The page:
Rotary member donates convalescent plasma

Lisa Leonard and husband Mike both suffered from COVID-19 in early June.

Rotary Club members are no strangers to giving of themselves whether it be financial donations or volunteering their time for numerous local as well as international projects, but one Yadkin County Rotary member is giving something a little different. LeeSa Leonard, as well as her husband Mike, had COVID-19 in early June. Leonard is now donating convalescent plasma via The Red Cross in hopes of helping others who are battling the illness.

“It was such a terrible thing. If it could help save a life — why walk around with this stuff that could help other people and not give it,” Leonard said.

Leonard said she had never before given blood or plasma and was nervous about the process but she knew she wanted to help others suffering from COVID-19.

Leonard and her husband were diagnosed the first week of June and were very ill for at least two weeks. She said after 14 days she was tested again and found to be negative, but said she was still trying to get her strength back. Leonard and her husband did not have to be hospitalized with the illness but she said it was a very uncertain situation and she wondering if at any time they might have to go to the hospital for care.

“What we had been through, I don’t want other people to go through that,” Leonard said. “We have since know so many people who have passed away. If I can give and do anything to help anybody not go through that.”

According to the Red Cross website, plasma in the blood of those who have had COVID-19 may contain COVID-19 antibodies that can attack the virus. The convalescent plasma is being evaluated as a possible treatment for currently ill COVID-19 patients, so donations could help save the lives of patients battling this disease.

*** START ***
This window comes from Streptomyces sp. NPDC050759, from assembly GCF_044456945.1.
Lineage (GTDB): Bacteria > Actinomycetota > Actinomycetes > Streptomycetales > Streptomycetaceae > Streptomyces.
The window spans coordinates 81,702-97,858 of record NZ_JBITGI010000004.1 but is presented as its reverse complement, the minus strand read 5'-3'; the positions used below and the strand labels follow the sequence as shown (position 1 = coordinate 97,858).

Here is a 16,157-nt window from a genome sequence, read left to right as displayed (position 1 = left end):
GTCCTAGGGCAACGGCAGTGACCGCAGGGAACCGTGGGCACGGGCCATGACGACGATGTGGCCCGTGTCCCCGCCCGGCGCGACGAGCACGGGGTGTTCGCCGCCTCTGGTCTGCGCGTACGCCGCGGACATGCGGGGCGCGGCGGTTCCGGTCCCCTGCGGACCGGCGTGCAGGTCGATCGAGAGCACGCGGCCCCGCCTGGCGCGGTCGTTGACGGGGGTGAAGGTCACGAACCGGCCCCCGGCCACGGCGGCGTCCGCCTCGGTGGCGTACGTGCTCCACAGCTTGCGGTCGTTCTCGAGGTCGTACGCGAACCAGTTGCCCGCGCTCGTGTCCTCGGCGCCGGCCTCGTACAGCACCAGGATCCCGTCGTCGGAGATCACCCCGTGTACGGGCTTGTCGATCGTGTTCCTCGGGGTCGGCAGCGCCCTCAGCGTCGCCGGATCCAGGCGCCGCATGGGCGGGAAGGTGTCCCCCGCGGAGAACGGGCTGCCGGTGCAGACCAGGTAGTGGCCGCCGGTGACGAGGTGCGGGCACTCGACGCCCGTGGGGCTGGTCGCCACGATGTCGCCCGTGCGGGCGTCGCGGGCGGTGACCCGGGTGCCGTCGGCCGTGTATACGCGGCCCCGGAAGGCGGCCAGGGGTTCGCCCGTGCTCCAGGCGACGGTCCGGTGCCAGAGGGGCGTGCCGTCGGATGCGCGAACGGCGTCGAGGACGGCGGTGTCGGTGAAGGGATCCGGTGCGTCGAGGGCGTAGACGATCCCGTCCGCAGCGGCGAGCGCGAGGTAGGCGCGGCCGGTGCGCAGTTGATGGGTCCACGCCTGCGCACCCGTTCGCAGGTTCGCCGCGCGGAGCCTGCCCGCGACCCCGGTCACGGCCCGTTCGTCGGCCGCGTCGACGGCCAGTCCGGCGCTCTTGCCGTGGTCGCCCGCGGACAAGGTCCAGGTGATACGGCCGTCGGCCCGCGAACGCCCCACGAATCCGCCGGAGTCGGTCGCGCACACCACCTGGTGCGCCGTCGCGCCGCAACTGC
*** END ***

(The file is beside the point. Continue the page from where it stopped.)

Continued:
Leonard said on her first trip donate plasma she was told she was the only one there giving that “particular type of gift.” She will donate plasma once a week for a total of eight weeks

“Each donation can help up to three patients as long as my antibodies are present,” she said. “As we were in the throes this horrible virus for weeks, I made my ‘deals’ with God that I would do what I could if He chose to spare us. We watched as Dr. Ong from Wake Forest and Dr. Fauci spoke often of the effects of convalescent plasma and it became something I knew I needed to do. It is my hope that I can help lessen someone’s symptoms and possibly actually help save a life. Giving once a week I can potentially help up to 32 people before having to take a six-month break. Much like tracking a package from Amazon, through the American Red Cross app, I can actually track my donation and see when it is delivered to a hospital.

“We don’t know how long antibodies last or if having antibodies actually protect you from reinfection, which is also my reason for giving as well as participating in the Wake Forest study,” Leonard continued. “If I can help them figure out how it works and how to treat this virus, mine and Mike’s suffering will not have been in vain.”

For more information on donating convalescent plasma visit

For more information on Wake Forest Baptist Health’s COVID-19 research visit

Kitsey Burns Harrison may be reached at 336-679-2341 or on Twitter and Instagram @RippleReporterK.